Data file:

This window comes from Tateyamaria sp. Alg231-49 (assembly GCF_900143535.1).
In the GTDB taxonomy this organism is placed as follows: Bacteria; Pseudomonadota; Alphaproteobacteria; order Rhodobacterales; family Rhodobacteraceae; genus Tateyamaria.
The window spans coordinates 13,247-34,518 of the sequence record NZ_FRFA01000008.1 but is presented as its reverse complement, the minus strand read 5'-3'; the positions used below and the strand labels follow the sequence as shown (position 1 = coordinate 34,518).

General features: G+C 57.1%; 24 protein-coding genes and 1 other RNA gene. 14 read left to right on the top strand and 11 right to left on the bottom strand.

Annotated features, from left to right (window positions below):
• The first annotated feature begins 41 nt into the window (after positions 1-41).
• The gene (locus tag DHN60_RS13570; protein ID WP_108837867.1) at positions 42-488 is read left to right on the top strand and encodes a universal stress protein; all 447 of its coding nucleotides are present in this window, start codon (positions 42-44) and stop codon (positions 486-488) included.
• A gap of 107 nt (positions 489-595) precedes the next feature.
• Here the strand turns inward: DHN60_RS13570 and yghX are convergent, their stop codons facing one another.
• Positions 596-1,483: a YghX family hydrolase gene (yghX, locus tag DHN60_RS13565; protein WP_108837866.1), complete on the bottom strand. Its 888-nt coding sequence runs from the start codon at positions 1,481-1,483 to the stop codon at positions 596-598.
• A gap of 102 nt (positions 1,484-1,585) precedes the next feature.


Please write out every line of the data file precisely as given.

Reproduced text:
This window comes from Tateyamaria sp. Alg231-49 (assembly GCF_900143535.1).
In the GTDB taxonomy this organism is placed as follows: Bacteria; Pseudomonadota; Alphaproteobacteria; order Rhodobacterales; family Rhodobacteraceae; genus Tateyamaria.
The window spans coordinates 13,247-34,518 of the sequence record NZ_FRFA01000008.1 but is presented as its reverse complement, the minus strand read 5'-3'; the positions used below and the strand labels follow the sequence as shown (position 1 = coordinate 34,518).

General features: G+C 57.1%; 24 protein-coding genes and 1 other RNA gene. 14 read left to right on the top strand and 11 right to left on the bottom strand.

Annotated features, from left to right (window positions below):
• The first annotated feature begins 41 nt into the window (after positions 1-41).
• The gene (locus tag DHN60_RS13570; protein ID WP_108837867.1) at positions 42-488 is read left to right on the top strand and encodes a universal stress protein; all 447 of its coding nucleotides are present in this window, start codon (positions 42-44) and stop codon (positions 486-488) included.
• A gap of 107 nt (positions 489-595) precedes the next feature.
• Here the strand turns inward: DHN60_RS13570 and yghX are convergent, their stop codons facing one another.
• Positions 596-1,483: a YghX family hydrolase gene (yghX, locus tag DHN60_RS13565; protein WP_108837866.1), complete on the bottom strand. Its 888-nt coding sequence runs from the start codon at positions 1,481-1,483 to the stop codon at positions 596-598.
• A gap of 102 nt (positions 1,484-1,585) precedes the next feature.